The recent detection of titanium dioxide nanoparticles (n-TiO2) in wastewaters raised concerns about its fate in the aquatic environment, which is related to its mobility through water bodies. Laboratory experiments of n-TiO2 (particle size distribution: 10–65 nm) dispersed into both synthetic and real aqueous solutions under environmentally realistic concentrations (0.01, 0.1, 1 and 10 mg/l) were conducted over a time of 50 h to mimic duration of ecotoxicological tests. Agglomeration and sedimentation behaviour were measured under controlled conditions of salinity (0–35 %), ionic composition and strength, pH and dissolved organic carbon (DOC). Physico-chemical parameters and particle agglomeration in the dispersions were investigated by transmission electron microscopy, Brunauer, Emmett and Teller method and dynamic light scattering. A fluorescence spectrophotometer operating in the nephelometric mode was employed to obtain the sedimentation rates of n-TiO2. The overall results showed that agglomeration and sedimentation of n-TiO2 were affected mainly by the initial concentration. Sedimentation data fitted satisfactorily (R2 in the range of 0.74–0.98; average R2: 0.90) with a first-order kinetic equation.The settling rate constant, k, increased by approx. one order of magnitude by moving from the lowest to the highest concentration, resulting very similar especially for all dispersions at 1(k = 8 9 10-6 s-1) and 10mg/l (k = 2 9 10-5 s-1) n-TiO2, regardless the ionic strength and composition of dispersions. The implication of these results on toxicological testing is discussed.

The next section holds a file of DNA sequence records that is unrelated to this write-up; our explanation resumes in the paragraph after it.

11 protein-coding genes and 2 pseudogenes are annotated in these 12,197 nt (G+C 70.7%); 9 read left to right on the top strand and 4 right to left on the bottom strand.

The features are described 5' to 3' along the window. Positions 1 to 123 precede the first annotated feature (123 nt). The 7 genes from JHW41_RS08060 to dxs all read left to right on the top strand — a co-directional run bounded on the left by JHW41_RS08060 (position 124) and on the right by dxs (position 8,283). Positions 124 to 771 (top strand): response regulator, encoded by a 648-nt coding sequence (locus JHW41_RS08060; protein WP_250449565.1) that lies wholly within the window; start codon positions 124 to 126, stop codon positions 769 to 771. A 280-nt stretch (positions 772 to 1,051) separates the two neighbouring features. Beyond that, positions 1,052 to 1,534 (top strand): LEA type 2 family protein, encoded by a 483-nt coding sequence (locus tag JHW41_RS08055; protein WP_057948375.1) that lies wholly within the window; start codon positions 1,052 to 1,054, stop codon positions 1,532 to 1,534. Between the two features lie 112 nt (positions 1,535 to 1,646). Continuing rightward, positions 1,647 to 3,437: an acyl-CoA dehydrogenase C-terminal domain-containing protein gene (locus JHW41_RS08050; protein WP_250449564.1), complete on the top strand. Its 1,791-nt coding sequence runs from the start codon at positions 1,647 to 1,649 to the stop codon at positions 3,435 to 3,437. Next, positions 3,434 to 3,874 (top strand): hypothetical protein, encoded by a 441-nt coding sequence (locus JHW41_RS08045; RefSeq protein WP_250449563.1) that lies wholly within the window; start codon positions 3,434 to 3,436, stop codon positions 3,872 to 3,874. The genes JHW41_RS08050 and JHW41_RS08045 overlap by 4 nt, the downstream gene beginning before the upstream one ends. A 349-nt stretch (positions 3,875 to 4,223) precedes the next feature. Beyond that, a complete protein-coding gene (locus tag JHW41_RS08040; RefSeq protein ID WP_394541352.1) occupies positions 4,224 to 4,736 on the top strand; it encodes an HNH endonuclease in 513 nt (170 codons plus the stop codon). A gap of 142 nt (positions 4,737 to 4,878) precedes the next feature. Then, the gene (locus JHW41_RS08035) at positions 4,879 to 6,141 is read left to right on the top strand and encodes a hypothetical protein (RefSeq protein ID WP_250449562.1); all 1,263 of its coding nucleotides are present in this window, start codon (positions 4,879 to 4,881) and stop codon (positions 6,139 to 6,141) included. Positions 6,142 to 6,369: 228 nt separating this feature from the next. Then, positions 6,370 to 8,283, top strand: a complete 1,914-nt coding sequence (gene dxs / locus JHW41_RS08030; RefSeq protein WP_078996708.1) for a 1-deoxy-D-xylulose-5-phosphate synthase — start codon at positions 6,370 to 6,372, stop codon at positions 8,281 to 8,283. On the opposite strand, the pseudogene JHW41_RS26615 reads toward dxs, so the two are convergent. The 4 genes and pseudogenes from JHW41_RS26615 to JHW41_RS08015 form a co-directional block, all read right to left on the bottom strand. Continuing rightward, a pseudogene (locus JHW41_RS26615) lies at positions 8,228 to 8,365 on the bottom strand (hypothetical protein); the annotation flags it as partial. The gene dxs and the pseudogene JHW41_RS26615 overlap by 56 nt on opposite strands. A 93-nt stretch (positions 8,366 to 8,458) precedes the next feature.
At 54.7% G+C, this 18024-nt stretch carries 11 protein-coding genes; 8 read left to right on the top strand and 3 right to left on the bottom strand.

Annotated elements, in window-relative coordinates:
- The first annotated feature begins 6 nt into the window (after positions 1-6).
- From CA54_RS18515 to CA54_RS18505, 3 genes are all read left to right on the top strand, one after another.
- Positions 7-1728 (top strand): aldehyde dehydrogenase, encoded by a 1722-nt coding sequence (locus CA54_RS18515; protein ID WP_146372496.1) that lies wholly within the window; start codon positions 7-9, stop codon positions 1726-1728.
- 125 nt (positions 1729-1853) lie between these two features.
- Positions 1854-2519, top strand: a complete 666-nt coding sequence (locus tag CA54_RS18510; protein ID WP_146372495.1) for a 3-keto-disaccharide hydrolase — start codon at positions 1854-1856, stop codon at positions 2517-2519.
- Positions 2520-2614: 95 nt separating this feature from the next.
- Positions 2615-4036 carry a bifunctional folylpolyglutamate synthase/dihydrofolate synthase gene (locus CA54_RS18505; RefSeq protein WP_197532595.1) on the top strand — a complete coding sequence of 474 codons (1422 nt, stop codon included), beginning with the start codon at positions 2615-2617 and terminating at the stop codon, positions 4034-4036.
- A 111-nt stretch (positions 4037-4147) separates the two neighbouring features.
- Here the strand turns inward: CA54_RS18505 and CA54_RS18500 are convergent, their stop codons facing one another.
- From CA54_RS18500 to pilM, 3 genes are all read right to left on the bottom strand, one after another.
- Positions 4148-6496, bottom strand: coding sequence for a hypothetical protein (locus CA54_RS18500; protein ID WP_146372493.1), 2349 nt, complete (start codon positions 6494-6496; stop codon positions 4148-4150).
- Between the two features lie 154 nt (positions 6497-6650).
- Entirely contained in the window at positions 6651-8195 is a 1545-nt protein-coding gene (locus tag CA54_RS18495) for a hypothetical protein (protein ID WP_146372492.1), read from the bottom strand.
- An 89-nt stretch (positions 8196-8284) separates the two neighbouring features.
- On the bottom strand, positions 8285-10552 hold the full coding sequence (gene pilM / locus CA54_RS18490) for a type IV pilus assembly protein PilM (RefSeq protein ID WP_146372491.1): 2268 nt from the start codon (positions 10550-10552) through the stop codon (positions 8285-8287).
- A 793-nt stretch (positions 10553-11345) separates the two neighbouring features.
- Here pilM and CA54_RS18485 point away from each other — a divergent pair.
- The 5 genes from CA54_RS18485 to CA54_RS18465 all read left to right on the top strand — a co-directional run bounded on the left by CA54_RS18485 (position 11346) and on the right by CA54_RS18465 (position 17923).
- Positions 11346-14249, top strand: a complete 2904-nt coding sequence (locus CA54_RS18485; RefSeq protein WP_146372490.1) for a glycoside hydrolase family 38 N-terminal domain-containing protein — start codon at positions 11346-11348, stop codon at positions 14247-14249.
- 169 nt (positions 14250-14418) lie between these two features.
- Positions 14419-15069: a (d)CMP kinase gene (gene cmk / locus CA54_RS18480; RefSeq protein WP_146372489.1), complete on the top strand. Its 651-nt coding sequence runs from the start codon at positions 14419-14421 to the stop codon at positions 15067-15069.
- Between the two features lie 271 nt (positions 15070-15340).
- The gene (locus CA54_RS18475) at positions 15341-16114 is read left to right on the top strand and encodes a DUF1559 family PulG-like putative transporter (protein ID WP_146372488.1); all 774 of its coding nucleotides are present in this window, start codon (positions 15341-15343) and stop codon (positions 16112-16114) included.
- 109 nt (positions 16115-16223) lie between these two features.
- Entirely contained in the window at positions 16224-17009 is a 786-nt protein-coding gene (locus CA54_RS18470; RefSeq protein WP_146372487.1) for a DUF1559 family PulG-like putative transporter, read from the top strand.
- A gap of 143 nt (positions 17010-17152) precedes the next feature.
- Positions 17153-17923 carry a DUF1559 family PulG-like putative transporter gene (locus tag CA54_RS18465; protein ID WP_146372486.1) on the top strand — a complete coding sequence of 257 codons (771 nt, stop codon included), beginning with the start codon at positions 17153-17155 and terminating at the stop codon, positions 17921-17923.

|Titolo:||Agglomeration and sedimentation of titanium dioxide nanoparticles (n-tio2) in synthetic and real waters|
|Data di pubblicazione:||2013|
|Appare nelle tipologie:||2.1 Articolo su rivista |
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